Wednesday, July 13, 2016

Hundreds of fishwives dealing in their finny wares

All along the quay at which we landed I noticed hundreds of fishwives dealing in their finny wares. The fish were as various in size and kind as the women who sold them were in appearance and manner. Most of these humble fish-dealers were of uncertain age, and of very uncertain appearance and cleanliness; but I recall several that were extremely pretty in a wild rustic way that was set off charmingly by their picturesque dresses. I secured a picture of one — the Queen of the Quay — who had dark, laughing eyes, a smile that would have made her fortune on the stage, and a manner full of chic and bonhomie. She wore over her head a handkerchief of soft white material picked out with scarlet spots, and loosely knotted under her chin; beneath a tiny shawl of rich brown, decorated with spangles of gilt, she wore a tight-fitting bodice of tender pink; her skirt was a bright green, trimmed down the side with gold braid and at the bottom encircled with rows of black braid. On her bare feet were wooden clogs, and her bare arms and hands were evidently subjects of personal vanity, as she kept them constantly on the move. She made a pretty contrast to some of her neighbours, and was more constantly surrounded by customers than any of the rest, the members of the sterner sex predominating.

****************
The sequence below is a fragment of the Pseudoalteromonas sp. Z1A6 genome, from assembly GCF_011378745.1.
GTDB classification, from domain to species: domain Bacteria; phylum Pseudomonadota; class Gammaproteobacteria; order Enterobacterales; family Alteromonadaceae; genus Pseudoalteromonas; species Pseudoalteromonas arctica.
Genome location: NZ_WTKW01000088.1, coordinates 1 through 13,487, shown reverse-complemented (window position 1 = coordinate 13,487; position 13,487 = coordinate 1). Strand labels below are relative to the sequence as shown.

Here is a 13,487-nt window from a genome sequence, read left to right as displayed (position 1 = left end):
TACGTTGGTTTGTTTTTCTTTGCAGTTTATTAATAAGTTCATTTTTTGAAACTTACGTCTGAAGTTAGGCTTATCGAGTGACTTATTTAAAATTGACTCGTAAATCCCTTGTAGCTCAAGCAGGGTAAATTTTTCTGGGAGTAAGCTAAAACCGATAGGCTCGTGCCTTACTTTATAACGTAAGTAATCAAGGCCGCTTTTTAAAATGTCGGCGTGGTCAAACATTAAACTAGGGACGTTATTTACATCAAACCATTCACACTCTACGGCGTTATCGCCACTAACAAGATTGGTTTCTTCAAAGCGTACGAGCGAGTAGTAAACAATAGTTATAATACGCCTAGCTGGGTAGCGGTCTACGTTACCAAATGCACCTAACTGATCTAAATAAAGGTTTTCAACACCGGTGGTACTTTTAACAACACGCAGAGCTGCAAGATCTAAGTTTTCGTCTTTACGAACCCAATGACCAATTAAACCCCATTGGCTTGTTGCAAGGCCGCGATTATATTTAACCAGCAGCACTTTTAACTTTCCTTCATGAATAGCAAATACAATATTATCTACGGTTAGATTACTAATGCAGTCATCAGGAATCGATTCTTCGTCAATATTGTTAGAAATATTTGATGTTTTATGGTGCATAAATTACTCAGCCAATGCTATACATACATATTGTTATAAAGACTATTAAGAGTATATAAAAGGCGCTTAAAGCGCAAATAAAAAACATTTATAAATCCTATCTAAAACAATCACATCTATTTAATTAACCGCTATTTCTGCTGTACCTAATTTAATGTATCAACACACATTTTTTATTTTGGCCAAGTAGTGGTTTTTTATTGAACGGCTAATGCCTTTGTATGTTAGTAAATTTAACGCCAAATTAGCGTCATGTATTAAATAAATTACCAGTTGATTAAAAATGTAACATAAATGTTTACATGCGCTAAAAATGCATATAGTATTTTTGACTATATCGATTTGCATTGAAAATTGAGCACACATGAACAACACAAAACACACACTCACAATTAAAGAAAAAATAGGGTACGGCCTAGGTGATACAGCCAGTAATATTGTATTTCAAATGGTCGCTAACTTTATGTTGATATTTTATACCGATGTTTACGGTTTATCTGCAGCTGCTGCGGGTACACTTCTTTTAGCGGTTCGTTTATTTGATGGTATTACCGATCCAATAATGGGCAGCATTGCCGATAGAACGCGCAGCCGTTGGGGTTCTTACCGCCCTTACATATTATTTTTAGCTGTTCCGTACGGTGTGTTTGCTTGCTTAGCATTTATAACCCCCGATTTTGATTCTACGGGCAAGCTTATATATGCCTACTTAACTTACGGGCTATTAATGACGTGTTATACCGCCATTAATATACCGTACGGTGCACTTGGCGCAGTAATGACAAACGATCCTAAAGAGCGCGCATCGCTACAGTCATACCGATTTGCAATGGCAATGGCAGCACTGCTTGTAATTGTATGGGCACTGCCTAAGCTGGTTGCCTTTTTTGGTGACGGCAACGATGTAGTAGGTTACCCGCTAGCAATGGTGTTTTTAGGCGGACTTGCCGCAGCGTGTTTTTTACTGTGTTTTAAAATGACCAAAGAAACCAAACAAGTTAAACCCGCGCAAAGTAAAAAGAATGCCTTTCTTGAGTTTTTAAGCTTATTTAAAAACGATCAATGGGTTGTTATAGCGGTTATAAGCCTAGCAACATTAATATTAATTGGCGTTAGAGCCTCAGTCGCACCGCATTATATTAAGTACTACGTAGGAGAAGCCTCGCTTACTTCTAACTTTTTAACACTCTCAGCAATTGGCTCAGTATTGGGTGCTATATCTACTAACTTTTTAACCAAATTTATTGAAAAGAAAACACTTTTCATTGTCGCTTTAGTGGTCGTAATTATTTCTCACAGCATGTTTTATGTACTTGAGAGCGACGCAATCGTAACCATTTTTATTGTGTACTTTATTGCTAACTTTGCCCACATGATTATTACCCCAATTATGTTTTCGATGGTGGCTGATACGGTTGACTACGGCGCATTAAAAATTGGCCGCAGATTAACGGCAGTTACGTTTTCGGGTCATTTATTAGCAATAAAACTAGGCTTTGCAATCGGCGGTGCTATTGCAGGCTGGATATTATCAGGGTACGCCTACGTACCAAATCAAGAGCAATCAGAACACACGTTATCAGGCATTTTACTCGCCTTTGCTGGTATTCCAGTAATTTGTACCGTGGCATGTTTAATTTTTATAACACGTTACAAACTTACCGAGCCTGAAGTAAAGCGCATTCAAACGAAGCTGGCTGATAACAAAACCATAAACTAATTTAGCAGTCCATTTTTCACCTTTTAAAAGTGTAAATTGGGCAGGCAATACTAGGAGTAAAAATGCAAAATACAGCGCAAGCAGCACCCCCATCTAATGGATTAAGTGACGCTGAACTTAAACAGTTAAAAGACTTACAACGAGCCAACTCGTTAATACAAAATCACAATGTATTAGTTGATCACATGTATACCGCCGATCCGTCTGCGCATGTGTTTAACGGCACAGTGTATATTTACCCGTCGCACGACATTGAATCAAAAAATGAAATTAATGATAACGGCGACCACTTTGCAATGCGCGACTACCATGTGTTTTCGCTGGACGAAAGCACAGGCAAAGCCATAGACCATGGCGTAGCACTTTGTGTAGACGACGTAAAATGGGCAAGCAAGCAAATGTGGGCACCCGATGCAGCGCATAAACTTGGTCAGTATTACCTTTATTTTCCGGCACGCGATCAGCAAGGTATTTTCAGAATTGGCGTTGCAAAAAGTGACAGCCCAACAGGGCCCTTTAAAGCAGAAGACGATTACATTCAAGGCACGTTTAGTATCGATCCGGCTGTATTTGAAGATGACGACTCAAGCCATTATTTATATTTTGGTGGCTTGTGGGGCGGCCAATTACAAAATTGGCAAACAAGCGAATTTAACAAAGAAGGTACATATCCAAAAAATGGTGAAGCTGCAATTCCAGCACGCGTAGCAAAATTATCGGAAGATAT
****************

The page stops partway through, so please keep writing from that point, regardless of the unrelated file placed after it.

Saturday, July 9, 2016

Hoary castle of Abo

If anything could express a solid, uncompromising spirit, it is the Slott, or hoary castle of Abo. One is almost struck dumb by the dreary monotony of its two long, parallel, factory-roofed portions, which, adjoining one another, are surmounted at either end by squat towers covered in the manner of cathedrals patiently waiting a spire. The bare white walls have a few square windows high up their sides; and a completely disturbing effect is increased by gaunt, unrelenting extensions at one extremity. This ancient stronghold, being under repair, did not allow of thorough investigation, but disclosed immensely thick walls, winding staircases, and floors supported by worm-eaten oak beams, such as also roof over the usual large hall and many lesser apartments. In a small adjacent building, which dates from the time of Gustavus Vasa, is a highly interesting historical museum. It were ungracious to depreciate what is plain and downright because of inelegance; yet, as I contemplated the main rude specimen of castle construction, I read in it results of Nature's harsh conditions. To any one reflecting on European civilization, a slow and gloomy far-Northern development but throws into relief the early established artistic feeling and joyous impulses of the South. Clearly, in Western countries knowing Latin influences, the harmonious architectural manifestations of feudal virility surpass the crude expression of untutored might in far-off Finland.